Cat bond sales finish 2012 near record high

LONDON Wed Jan 2, 2013 11:33am EST

LONDON Jan 2 (Reuters) - Two catastrophe bonds placed late in December boosted sales of such transactions to more than $6 billion in 2012, the second highest annual total in the market's history.

The two bonds, which will protect insurers Zurich and AIG against losses associated with potential natural disasters in the United States and Canada, were listed on the Bermuda Stock Exchange (BSX) on December 27 and 28.

They bring total issuance of 'cat bonds' to $6.3 billion in 2012 - nearing the highest ever total of $7 billion, hit in 2007 before sales fell sharply as the financial crisis struck.

The market for cat bonds has since improved, with investors soothed by changes to the instruments' structure, the double-digit returns they offer, and a growing perception they are insulated from mainstream financial and economic shocks.

Insurers have used catastrophe bonds since the 1990s to manage their exposure to natural disasters by transferring potential losses to capital markets investors. Buyers receive a high rate of interest but risk losing all or part of their principal if a natural disaster occurs.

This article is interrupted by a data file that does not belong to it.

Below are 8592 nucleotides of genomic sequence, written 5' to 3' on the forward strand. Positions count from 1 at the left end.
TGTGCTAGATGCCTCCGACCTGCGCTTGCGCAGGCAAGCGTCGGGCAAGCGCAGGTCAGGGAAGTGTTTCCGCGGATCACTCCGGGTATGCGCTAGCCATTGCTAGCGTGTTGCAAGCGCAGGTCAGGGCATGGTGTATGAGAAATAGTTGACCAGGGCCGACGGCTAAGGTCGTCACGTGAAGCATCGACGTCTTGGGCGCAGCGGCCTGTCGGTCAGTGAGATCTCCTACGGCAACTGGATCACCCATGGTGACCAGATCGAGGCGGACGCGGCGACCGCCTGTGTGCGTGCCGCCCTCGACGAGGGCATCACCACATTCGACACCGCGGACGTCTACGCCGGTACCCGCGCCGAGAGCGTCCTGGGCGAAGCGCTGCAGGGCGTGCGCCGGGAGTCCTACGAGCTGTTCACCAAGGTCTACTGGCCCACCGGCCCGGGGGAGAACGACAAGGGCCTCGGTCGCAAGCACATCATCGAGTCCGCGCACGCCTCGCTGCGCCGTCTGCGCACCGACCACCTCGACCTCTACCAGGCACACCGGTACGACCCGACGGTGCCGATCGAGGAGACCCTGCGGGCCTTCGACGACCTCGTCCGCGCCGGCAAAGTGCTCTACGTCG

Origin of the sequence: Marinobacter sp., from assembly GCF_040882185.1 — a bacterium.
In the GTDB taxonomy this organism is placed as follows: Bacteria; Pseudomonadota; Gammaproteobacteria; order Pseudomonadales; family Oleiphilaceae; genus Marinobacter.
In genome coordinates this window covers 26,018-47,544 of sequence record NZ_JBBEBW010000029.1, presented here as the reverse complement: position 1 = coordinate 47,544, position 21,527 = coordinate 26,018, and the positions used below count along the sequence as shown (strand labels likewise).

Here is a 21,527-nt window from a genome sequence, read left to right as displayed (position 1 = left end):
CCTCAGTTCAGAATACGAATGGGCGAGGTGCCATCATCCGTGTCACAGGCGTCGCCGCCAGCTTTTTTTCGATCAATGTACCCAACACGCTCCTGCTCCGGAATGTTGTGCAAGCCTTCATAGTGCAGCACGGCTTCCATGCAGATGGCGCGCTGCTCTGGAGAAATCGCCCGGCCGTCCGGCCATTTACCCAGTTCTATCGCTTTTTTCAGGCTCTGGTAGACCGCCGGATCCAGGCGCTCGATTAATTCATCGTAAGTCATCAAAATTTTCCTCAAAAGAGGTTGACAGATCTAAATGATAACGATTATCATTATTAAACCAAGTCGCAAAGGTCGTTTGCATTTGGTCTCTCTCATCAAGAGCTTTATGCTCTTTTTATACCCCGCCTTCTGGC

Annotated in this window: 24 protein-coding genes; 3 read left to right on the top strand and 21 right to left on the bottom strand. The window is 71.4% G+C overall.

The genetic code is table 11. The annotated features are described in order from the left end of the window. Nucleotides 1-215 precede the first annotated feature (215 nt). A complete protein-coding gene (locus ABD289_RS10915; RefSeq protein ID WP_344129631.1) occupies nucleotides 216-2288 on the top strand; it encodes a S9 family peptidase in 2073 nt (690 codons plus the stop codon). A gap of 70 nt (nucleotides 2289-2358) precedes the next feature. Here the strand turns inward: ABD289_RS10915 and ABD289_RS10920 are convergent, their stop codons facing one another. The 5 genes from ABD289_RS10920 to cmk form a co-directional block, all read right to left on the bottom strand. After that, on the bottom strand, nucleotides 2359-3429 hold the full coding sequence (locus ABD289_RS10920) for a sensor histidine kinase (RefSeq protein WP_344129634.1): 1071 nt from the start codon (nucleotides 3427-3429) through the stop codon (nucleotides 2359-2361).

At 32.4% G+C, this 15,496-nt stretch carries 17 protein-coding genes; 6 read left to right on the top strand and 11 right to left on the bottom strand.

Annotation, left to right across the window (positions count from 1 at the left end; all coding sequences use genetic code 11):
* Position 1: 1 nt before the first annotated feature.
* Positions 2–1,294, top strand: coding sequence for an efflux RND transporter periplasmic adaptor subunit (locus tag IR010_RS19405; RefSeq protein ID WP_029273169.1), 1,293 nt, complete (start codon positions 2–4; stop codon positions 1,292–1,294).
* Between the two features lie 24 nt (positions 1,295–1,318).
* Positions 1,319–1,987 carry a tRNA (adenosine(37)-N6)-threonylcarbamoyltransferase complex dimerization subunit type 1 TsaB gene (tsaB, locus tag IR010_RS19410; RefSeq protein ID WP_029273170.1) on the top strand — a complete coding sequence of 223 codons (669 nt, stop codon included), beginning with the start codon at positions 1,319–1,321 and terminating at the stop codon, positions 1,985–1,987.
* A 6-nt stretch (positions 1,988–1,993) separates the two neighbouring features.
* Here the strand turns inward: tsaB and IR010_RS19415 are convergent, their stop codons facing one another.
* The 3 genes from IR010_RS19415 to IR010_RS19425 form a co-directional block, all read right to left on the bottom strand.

The bond issued by Bermuda-based Compass Re Ltd Series 2012-1 will cover the National Union Fire Insurance Co. of Pittsburgh, a unit of AIG's Chartis, against U.S. hurricane and earthquake risk, brokers with knowledge of the transaction said.

The $400 million deal brings Chartis's total coverage via catastrophe bonds to $1.85 billion. It had previously sold a bond via Compass Re Ltd in 2011 and issued another deal through Lodestone Re Ltd in 2010.

European insurer Zurich's new bond, sold via Lakeside Re III Ltd, will provide $270 million of coverage against potential earthquake damage claims in California and the Pacific Northwest, rating agency Standard & Poor's said in a report.

The transaction will replace Lakeside Re II Ltd, which matured at the end of 2012.

Lakeside Re III Ltd was rated B+ by S&P and pricing closed at 800 basis points over U.S. money market fund yields.

Munich Re and Swiss Re helped structure and sell the bond.

Cat bonds have become less expensive for insurers to issue, and are now seen as a direct alternative to traditional reinsurance for natural disaster coverage.

Cat bonds are likely to be issued in future covering potential losses from earthquakes and typhoons in new regions such as Australia and China, according to Swiss Re, the world's No.2 reinsurer.